Bryant has recorded 24 career 50-point games, the third most in NBA history behind Wilt Chamberlain (118) and Michael Jordan (31). His last one came against the New York Knicks in 2009.
At 37 years of age, Bryant has had to battle against his own body to continue fighting on throughout the season. At the beginning of February, with a trio of games against the Timberwolves, Pelicans, and Spurs, he made history.
He became the first player of his age or older to score at least 25 points in three straight games since Michael Jordan (40) in 2003.
The legendary jersey number of the Mamba since he switched from eight at the beginning of the 2006-07 season.
Since making the switch, he has won two NBA championships, been named the MVP in 2008, the Finals MVP twice and averaged 26.8 points a night.
If there has been once constant about the Lakers since 1996, it has been Kobe Bryant.
The 37-year-old has spent more seasons with one franchise than any other player in history. John Stockton spent 19 with the Utah Jazz, but Kobe will go down in the history as the player to stay with a franchise the longest.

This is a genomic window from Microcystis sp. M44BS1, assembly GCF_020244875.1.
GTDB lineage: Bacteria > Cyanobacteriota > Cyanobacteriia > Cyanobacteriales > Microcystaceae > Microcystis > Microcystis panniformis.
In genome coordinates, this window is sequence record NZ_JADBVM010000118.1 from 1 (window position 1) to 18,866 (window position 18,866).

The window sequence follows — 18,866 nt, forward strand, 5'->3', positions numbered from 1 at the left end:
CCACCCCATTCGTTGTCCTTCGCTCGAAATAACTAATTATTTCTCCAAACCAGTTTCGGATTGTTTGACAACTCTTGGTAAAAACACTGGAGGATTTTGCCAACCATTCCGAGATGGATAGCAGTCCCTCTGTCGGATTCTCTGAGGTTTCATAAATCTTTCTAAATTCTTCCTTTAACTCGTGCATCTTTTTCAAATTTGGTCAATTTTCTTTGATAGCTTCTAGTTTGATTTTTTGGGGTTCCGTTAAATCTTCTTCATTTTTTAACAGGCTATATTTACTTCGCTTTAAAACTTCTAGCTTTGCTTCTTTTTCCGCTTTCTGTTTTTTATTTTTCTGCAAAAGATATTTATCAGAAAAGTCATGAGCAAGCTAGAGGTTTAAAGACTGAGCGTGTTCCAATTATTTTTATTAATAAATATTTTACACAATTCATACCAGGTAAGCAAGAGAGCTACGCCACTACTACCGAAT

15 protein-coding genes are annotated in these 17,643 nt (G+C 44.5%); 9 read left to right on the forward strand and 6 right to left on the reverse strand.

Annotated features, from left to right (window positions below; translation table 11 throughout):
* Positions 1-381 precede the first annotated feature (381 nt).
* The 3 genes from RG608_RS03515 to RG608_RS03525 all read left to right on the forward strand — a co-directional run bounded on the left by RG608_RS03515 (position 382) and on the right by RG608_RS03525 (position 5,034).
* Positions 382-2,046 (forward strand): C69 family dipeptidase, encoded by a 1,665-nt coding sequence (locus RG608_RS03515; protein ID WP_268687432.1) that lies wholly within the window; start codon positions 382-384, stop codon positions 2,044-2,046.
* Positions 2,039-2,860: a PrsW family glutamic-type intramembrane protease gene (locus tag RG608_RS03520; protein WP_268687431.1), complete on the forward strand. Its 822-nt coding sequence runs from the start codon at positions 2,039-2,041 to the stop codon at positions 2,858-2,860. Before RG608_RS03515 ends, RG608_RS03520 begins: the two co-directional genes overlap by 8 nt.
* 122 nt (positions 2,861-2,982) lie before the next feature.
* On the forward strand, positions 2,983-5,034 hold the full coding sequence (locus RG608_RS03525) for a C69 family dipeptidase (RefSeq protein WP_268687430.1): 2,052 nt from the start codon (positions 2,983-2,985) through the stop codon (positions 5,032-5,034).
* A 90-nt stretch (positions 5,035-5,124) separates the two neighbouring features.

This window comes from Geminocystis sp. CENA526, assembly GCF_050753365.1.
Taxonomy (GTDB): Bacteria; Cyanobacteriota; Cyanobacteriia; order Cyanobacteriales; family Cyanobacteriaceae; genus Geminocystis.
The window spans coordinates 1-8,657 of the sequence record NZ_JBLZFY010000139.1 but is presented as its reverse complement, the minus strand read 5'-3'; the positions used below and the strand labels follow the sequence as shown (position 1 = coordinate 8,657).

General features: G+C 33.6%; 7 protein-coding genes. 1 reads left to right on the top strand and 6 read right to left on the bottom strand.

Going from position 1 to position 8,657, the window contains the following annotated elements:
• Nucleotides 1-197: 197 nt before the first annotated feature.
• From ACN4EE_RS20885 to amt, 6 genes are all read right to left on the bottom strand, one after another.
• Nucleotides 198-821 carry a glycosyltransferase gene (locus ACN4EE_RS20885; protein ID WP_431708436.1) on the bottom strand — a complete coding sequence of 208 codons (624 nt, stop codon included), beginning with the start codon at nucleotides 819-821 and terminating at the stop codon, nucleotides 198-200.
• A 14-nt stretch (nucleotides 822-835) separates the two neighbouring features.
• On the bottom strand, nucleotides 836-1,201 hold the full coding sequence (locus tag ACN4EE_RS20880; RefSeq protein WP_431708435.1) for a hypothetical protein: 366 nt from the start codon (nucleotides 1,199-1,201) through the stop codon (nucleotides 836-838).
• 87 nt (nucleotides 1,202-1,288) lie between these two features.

Since 1998, Kobe has been selected to every single All-Star game. The 1999 showpiece event was cancelled due to a lockout. It only proved to diminish Bryant's record.
He holds the title for the most consecutive All-Star game selections and is second in terms of overall selections, behind Abdul-Jabbar on 19.
Christmas Day is a huge part of the NBA calendar and Kobe has been involved more times than anybody else. He made his first appearances in his rookie season, playing five minutes and scoring a single point against the Sixers.
His best performance came in 2007 as he dropped 38 points off 60 percent shooting from the field to help see off the Phoenix Suns. The final festive appearance came last Christmas in a loss to the Clippers.
Not only does Kobe Bryant hold the record most consecutive selections in All-Star game history, he also has the most starts in the showpiece event.